Initially, I struggled to find the best way to tell the story. I called colleagues from all of the services, read all the current information, and researched all possible angles. However in the end, the best way for me to illustrate the true purpose of military music, is to use my experiences. This is a tiny fraction of what I experienced as a Marine musician. I hope you will be able to see why we must keep military music.
    To me, military music is about influence, service, humanity, and opportunity.
    Influence: Throughout my time in the military I served with numerous different units. One of these was “The Commandant’s Own,” The United States Marine Drum and Bugle Corps in Washington. During my time there we performed for the celebration of the 30-year reign of the Sultan of Oman. For this performance we were asked to give a 25-minute performance in the capital city of Muscat.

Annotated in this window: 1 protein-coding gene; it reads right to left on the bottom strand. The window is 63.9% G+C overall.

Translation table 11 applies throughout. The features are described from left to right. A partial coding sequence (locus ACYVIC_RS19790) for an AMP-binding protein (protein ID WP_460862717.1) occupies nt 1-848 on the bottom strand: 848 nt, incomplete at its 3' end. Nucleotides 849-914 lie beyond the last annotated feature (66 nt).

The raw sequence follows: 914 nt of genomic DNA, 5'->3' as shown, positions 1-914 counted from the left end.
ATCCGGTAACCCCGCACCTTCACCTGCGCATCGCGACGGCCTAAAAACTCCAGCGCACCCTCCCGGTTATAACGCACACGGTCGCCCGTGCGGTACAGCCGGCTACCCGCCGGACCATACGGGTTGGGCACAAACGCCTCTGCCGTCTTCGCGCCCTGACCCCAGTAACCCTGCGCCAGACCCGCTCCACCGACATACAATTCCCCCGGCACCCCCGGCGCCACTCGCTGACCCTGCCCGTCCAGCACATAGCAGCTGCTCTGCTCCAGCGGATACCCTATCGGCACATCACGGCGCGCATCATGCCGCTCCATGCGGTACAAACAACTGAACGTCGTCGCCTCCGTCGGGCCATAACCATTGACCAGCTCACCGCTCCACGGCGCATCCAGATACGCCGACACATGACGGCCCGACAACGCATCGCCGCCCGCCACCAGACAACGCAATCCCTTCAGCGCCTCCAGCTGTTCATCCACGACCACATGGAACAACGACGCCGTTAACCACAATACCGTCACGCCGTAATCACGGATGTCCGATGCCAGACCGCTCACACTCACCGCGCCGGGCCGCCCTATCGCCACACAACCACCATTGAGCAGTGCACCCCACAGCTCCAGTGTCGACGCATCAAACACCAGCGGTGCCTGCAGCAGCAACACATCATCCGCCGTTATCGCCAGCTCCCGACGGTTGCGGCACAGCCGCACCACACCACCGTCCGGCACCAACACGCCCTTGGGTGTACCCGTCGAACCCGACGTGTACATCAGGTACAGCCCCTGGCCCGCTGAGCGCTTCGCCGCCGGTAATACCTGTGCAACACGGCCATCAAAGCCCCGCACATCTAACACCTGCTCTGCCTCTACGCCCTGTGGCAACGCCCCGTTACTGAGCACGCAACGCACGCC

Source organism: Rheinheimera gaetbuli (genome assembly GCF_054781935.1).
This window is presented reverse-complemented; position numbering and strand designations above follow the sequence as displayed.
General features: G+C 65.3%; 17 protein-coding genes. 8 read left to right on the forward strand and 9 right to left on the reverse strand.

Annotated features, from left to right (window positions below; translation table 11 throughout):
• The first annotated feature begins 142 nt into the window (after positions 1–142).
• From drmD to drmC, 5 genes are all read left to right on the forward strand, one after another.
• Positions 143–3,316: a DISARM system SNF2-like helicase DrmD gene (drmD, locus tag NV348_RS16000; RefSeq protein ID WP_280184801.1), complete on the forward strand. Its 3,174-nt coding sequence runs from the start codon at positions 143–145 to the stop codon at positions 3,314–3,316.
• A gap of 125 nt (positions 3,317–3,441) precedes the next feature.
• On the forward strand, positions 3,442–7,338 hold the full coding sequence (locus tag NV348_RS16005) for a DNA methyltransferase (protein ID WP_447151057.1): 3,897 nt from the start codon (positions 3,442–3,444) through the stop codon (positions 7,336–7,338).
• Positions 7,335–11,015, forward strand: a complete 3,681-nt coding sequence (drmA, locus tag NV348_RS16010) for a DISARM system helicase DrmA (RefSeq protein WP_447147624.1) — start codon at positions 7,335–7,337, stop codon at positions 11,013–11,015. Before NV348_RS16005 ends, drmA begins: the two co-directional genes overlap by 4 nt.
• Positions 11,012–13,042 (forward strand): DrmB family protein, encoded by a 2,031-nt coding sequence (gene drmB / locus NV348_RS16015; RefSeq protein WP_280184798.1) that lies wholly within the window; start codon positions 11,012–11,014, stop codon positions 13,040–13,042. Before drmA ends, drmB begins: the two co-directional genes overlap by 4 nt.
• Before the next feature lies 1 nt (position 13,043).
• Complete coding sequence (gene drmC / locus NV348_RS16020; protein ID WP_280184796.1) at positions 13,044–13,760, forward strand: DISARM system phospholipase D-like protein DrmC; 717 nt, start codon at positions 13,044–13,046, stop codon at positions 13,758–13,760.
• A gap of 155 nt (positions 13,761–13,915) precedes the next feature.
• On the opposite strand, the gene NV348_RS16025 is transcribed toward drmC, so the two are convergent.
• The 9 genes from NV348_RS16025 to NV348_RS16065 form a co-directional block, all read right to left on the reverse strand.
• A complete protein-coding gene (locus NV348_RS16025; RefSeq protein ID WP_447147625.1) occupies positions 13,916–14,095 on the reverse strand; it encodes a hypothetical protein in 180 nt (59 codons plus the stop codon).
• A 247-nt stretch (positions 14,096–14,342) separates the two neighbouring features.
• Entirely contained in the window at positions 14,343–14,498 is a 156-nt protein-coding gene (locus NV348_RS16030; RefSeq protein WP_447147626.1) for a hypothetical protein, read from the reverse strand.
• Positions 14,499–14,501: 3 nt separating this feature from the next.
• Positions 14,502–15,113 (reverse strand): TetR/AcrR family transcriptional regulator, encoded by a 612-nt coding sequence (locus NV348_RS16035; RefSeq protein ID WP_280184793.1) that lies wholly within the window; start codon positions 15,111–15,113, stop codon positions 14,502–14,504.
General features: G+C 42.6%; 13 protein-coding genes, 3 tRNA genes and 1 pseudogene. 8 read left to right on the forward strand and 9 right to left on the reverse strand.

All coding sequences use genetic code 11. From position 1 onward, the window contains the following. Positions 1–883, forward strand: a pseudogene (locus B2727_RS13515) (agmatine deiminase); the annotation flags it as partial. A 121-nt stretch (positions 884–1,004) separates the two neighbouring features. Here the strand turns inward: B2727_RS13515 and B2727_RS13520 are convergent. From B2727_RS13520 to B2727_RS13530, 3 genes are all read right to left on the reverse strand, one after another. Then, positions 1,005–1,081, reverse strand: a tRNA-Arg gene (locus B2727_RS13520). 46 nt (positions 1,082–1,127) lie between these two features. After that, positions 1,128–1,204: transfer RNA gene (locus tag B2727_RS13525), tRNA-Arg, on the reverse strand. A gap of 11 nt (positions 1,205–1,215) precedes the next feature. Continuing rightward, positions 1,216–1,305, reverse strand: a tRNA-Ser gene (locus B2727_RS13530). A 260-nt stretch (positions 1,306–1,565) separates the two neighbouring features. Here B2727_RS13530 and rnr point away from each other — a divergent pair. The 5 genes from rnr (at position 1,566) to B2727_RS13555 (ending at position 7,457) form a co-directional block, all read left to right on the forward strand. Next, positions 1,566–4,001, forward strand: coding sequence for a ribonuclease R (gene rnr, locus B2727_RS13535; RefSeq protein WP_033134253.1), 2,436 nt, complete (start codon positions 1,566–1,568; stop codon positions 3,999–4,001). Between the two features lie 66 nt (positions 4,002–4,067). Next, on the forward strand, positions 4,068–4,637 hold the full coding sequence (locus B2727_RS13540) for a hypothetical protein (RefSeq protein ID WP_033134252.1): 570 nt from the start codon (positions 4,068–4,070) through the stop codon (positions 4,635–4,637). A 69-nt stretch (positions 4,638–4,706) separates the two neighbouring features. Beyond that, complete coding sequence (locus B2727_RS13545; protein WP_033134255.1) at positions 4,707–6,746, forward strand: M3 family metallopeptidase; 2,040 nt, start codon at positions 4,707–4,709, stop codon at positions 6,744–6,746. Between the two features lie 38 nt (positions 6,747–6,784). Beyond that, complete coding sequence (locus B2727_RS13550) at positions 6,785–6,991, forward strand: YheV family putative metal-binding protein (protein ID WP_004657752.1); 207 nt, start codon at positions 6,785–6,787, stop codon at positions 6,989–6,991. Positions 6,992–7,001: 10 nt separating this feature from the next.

One level of this influence was through performance. In front of over 30,000 Middle Eastern spectators, the United States was represented. Besides this short performance, my unit had the opportunity to interact not only with military musicians from various countries, but also with regular non-music military members from all over the world as well as the public in Oman.
    Service: Although each military musical unit is slightly different, most have secondary missions outside music. Military musicians are, first and foremost, part of their service branch. The Marine Corps proudly states that every Marine is a rifleman. I trained consistently on combat skills in the Corps. However, as a Marine musician, we took this to heart by instilling in our Marines that we are riflemen with an instrument beside our rifle. This was particularly true on 9/11.